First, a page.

‘How do you say that about a 2-year-old?’ Amid scandal, parents reckon with the politics of shame
When I told my husband about the ‘incident’ he just shook his head in disbelief. ‘You would never be that cruel to your own child,’ he insisted. ‘How come you thought of that?’
We were talking about his toddler daughter, who was getting an ice-cream and a ‘pancake break’ from her nanny at a nearby playground while her parents were at work. ‘I just thought it would be too much stress on the baby,’ I responded. ‘I didn’t think she could handle it. I mean, it’s not like she actually took her lunch break or anything.’
‘No, I was just so shocked about the ice-cream. I am now going to be so angry. How could I?’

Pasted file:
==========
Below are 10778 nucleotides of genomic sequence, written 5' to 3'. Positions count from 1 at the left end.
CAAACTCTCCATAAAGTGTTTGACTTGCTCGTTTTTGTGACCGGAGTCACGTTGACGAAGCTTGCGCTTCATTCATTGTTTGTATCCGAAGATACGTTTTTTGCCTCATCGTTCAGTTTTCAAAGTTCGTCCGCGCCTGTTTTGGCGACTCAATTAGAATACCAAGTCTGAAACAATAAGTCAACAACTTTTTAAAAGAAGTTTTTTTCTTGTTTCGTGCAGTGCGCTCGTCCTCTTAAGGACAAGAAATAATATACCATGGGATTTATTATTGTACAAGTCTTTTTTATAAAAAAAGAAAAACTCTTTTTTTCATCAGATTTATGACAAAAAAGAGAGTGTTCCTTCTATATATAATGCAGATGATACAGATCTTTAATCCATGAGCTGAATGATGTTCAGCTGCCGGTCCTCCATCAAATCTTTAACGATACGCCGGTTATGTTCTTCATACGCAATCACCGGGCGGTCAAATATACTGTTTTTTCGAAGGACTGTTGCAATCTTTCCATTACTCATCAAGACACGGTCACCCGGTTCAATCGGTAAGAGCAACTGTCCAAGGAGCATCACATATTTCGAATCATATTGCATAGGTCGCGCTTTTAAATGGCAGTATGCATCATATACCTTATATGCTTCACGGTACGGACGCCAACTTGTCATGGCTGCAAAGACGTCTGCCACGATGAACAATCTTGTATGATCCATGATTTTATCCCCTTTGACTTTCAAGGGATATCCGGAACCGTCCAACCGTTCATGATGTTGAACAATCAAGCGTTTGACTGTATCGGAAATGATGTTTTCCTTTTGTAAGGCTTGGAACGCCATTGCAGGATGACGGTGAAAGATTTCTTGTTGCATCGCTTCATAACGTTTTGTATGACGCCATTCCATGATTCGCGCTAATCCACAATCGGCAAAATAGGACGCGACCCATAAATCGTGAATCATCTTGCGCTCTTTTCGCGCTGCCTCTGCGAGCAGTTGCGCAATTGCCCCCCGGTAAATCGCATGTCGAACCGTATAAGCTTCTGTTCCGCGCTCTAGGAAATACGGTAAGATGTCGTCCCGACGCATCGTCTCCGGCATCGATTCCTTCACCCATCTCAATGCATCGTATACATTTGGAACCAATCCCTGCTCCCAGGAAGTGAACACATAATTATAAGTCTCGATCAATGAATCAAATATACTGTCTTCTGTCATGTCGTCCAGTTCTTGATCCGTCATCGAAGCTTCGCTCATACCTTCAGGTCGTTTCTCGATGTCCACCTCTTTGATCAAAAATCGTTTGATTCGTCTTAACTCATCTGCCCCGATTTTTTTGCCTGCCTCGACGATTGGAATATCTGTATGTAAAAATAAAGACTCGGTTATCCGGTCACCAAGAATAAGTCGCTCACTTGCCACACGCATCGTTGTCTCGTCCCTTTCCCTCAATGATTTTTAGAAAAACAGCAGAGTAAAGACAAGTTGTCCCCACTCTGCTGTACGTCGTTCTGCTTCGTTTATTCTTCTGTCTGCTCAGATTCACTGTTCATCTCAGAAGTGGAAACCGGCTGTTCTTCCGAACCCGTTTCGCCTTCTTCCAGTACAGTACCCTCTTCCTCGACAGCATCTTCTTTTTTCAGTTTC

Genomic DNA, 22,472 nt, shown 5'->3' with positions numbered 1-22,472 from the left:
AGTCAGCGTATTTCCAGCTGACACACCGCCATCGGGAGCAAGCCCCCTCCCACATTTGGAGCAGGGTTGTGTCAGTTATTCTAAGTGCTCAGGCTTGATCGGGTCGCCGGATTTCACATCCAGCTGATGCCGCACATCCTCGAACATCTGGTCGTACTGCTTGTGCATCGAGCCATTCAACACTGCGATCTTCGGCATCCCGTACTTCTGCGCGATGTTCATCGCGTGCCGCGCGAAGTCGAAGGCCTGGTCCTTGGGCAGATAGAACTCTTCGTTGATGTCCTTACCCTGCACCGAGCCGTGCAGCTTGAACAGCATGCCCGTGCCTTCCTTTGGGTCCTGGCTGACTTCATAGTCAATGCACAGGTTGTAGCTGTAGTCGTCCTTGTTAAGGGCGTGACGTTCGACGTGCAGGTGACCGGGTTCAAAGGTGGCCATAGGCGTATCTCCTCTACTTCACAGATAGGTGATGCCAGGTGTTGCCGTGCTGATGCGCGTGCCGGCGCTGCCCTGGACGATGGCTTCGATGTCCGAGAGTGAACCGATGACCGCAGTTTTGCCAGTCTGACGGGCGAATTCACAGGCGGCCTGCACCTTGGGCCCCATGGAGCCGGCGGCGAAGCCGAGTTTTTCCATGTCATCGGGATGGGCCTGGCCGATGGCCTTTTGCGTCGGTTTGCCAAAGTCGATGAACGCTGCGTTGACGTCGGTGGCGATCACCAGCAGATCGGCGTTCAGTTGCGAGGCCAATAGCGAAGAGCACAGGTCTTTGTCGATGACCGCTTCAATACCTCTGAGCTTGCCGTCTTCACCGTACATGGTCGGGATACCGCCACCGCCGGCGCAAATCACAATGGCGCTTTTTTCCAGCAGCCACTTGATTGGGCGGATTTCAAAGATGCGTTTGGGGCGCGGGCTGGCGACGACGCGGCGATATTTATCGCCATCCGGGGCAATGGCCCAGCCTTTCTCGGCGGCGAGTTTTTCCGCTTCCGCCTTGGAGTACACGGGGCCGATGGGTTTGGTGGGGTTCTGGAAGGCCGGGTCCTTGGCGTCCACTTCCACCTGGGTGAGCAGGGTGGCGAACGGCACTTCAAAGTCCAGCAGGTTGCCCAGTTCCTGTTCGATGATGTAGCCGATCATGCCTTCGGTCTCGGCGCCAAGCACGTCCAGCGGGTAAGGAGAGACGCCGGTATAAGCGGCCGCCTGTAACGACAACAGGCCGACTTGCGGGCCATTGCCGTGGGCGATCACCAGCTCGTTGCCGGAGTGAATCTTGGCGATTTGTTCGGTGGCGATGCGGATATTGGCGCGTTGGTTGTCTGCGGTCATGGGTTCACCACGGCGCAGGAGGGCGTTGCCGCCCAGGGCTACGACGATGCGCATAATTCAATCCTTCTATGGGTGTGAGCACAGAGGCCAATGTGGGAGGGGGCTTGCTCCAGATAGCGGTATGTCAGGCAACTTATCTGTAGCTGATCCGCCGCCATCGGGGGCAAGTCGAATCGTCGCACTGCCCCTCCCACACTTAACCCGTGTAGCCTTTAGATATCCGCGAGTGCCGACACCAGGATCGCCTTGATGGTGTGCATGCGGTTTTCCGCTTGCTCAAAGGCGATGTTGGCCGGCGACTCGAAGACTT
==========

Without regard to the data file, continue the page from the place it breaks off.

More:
He gave me a heavy look. ‘I am sorry, but we have to do something drastic. We have to throw her out.’
‘Why me? I am just asking for one ice-cream and a ‘pancake ‘break’ from the nanny. That’s all she’s been getting from her all day.’
I decided to look into it. It started to make sense. The ice-cream and the ‘pancake break’ were the most recent manifestations of a new trend, one that’s sweeping the nation: the so-called’safer-at-home parenting’, which encourages parents to let little ones run amok, play hard and learn from their mistakes without the help of a nanny.
The rise of the’safety-at-home parenting’ philosophy has been a political phenomenon. In the years since the first few ‘parenting manuals’ were published, the parenting world has been turned on its head.
‘Parents used to be seen as the best thing in the world,’ says one young mother who had recently taken on the role of nanny. ‘Then all of a sudden you started to see parents behaving like these irresponsible slackers. And parents are still seeing